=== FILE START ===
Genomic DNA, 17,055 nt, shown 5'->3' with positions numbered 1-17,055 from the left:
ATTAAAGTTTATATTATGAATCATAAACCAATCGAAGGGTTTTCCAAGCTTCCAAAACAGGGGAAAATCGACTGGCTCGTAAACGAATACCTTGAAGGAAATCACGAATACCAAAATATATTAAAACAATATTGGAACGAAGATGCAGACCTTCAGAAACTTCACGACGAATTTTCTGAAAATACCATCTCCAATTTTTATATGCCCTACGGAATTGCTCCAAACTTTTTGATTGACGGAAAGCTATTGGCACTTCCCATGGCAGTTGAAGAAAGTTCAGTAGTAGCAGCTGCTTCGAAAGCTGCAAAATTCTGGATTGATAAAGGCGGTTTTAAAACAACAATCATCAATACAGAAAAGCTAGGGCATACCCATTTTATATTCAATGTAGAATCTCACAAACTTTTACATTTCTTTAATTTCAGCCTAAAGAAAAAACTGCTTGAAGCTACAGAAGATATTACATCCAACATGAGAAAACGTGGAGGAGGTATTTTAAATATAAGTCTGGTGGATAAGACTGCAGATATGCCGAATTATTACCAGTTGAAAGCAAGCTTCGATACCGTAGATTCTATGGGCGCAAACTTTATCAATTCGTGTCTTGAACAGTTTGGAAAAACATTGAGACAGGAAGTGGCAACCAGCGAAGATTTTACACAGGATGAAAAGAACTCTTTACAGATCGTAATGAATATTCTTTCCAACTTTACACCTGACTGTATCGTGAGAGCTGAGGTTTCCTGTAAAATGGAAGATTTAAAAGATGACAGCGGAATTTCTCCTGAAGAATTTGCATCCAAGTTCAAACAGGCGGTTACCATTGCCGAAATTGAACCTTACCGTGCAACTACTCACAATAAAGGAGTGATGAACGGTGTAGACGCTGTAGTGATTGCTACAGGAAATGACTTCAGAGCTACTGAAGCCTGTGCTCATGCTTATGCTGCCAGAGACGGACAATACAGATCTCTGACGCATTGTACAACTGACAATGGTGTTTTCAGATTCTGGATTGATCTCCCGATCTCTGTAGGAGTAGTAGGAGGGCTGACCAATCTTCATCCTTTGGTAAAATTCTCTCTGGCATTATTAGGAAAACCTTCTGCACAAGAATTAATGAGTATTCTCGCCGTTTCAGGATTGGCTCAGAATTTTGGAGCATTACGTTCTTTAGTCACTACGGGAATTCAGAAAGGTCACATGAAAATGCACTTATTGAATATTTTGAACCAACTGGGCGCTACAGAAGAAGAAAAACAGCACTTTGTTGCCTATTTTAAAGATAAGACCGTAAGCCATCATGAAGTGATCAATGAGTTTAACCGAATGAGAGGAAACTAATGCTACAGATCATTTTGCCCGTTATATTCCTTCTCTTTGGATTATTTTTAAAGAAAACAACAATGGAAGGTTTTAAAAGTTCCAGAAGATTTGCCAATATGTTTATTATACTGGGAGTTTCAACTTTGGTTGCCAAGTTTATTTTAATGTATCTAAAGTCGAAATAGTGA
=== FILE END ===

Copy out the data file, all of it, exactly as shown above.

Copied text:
Genomic DNA, 17,055 nt, shown 5'->3' with positions numbered 1-17,055 from the left:
ATTAAAGTTTATATTATGAATCATAAACCAATCGAAGGGTTTTCCAAGCTTCCAAAACAGGGGAAAATCGACTGGCTCGTAAACGAATACCTTGAAGGAAATCACGAATACCAAAATATATTAAAACAATATTGGAACGAAGATGCAGACCTTCAGAAACTTCACGACGAATTTTCTGAAAATACCATCTCCAATTTTTATATGCCCTACGGAATTGCTCCAAACTTTTTGATTGACGGAAAGCTATTGGCACTTCCCATGGCAGTTGAAGAAAGTTCAGTAGTAGCAGCTGCTTCGAAAGCTGCAAAATTCTGGATTGATAAAGGCGGTTTTAAAACAACAATCATCAATACAGAAAAGCTAGGGCATACCCATTTTATATTCAATGTAGAATCTCACAAACTTTTACATTTCTTTAATTTCAGCCTAAAGAAAAAACTGCTTGAAGCTACAGAAGATATTACATCCAACATGAGAAAACGTGGAGGAGGTATTTTAAATATAAGTCTGGTGGATAAGACTGCAGATATGCCGAATTATTACCAGTTGAAAGCAAGCTTCGATACCGTAGATTCTATGGGCGCAAACTTTATCAATTCGTGTCTTGAACAGTTTGGAAAAACATTGAGACAGGAAGTGGCAACCAGCGAAGATTTTACACAGGATGAAAAGAACTCTTTACAGATCGTAATGAATATTCTTTCCAACTTTACACCTGACTGTATCGTGAGAGCTGAGGTTTCCTGTAAAATGGAAGATTTAAAAGATGACAGCGGAATTTCTCCTGAAGAATTTGCATCCAAGTTCAAACAGGCGGTTACCATTGCCGAAATTGAACCTTACCGTGCAACTACTCACAATAAAGGAGTGATGAACGGTGTAGACGCTGTAGTGATTGCTACAGGAAATGACTTCAGAGCTACTGAAGCCTGTGCTCATGCTTATGCTGCCAGAGACGGACAATACAGATCTCTGACGCATTGTACAACTGACAATGGTGTTTTCAGATTCTGGATTGATCTCCCGATCTCTGTAGGAGTAGTAGGAGGGCTGACCAATCTTCATCCTTTGGTAAAATTCTCTCTGGCATTATTAGGAAAACCTTCTGCACAAGAATTAATGAGTATTCTCGCCGTTTCAGGATTGGCTCAGAATTTTGGAGCATTACGTTCTTTAGTCACTACGGGAATTCAGAAAGGTCACATGAAAATGCACTTATTGAATATTTTGAACCAACTGGGCGCTACAGAAGAAGAAAAACAGCACTTTGTTGCCTATTTTAAAGATAAGACCGTAAGCCATCATGAAGTGATCAATGAGTTTAACCGAATGAGAGGAAACTAATGCTACAGATCATTTTGCCCGTTATATTCCTTCTCTTTGGATTATTTTTAAAGAAAACAACAATGGAAGGTTTTAAAAGTTCCAGAAGATTTGCCAATATGTTTATTATACTGGGAGTTTCAACTTTGGTTGCCAAGTTTATTTTAATGTATCTAAAGTCGAAATAGTGA